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Human papillomavirus or HPV
The human papillomavirus (HPV) is a virus that is the leading cause common warts of the hands and feet, as well as lesions of the mucous membranes of the oral, anal and genital cavities.
Genital HPV infection is one of the diseases most common sexually transmitted diseases.
Types of human papillomavirus
Have identified 60 subtypes of human papilloma virus, some of which are associated with cancerous and precancerous conditions. The virus can be transmitted through sexual contact and is frequently found in cervical cancer.
HPV infection causes
About a third of the types of HPV can be transmitted through sexual contact.
Some types of human papillomavirus (HPV) cause common skin warts. Some types can cause genital warts, the most recognizable sign of HPV infection. Genital warts, it is common simultaneous infection with several subtypes of warts.
Other HPV types are associated with the development of cancer of the cervix.
There is evidence laboratory show that there is a worsening of cervical cancer HPV, especially for high-risk HPV types induced.
Despite the strong links between HPV and cervical cancer, most HPV infections resolve spontaneously and do not cause further injury. Although HPV infection is common, cancer eventually develops in only a small percentage of infected patients.
Other factors that are believed to be associated with HPV and cervical cancer include:
Like many other sexually transmitted diseases, genital warts caused by HPV often have no symptoms. According to some studies, almost half of women with HPV have no visible symptoms.
In many cases, however, among the first 3 weeks and the first 3 months after exposure portuberancias develop small, easily visible to the naked eye. In women, the warts occur on the lips of the vagina, inside or around the anus. Anogenital warts can cause itching.
Women also develop cervical warts, which are invisible lesions in their early stages. Cervical warts are a common cause of abnormal Pap tests.
Warts on the skin (face, hands, legs, feet) can cause slight itching or tenderness, but often are asymptomatic.
It is important for a person who can have genital warts that you consult a doctor to check for other types of infections or similar conditions that may rule out or treat.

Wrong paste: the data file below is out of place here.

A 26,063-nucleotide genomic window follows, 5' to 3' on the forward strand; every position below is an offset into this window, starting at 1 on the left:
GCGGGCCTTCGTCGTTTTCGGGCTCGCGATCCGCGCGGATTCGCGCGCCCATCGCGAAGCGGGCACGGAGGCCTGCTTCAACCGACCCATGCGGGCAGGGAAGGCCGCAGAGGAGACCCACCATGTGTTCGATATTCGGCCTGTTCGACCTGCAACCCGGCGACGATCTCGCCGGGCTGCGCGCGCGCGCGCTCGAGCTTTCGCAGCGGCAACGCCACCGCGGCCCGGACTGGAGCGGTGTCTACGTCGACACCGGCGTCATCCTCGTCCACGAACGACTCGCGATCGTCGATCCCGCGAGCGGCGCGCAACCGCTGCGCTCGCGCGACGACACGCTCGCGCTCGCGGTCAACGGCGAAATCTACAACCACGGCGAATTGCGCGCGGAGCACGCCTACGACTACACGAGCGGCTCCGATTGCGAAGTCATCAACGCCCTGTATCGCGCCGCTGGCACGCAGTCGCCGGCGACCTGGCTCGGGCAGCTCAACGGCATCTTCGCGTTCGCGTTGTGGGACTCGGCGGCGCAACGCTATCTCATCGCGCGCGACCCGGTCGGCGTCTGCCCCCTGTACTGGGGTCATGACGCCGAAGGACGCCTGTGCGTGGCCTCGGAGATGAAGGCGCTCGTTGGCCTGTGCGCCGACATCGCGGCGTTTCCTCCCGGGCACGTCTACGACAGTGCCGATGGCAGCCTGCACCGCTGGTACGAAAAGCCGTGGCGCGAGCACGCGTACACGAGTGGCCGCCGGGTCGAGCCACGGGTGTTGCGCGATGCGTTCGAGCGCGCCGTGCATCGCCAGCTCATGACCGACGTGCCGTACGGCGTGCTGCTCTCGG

Genital warts are diagnosed by direct visual examination. You need a pelvic exam to detect and diagnose cervical infection, using Pap smear or other tests. Warts on the skin (face, hands, legs, feet) are diagnosed clinically.
Common skin warts can be treated by freezing (cryosurgery) or products with salicylic acid (occlusal, TRANSVER-Sal, Duofilm and Viranol). Warts often reoccur. In severe cases, laser therapy can be effective.
Genital warts often occur in clusters and can accumulate in large masses on genital tissues. Often they recur after treatment. Depending on factors such as their size and location, genital warts are treated in several ways:
A doctor may recommend treatment with a chemical such as podophyllin solution to 25 percent, which is applied to the affected area and wash area after several hours. Podophyllin should not be used during pregnancy because it is absorbed through the skin and can cause birth defects.
Small warts can be removed by freezing (with liquid nitrogen) or burn (electrodessication).
Imiquimod, a cream 5 percent, which is an interferon inducer, has a moderate activity in clearing external genital warts.
Sometimes surgery is necessary to remove large warts that have not responded to other treatments. Doctors at some centers also use laser surgery to remove genital warts.
Cervical infection and cellular changes may require colposcopy, an examination painlessly during which a lighted magnifying instrument is used to view the internal reproductive organs in women.
In some cases, it is necessary to do a biopsy of tissue from the cervix. This involves taking a small sample of tissue from the cervix and examined under a microscope. Depending on the nature of the cervical lesion, cauterization, freezing (cryosurgery), laser or surgery may be necessary.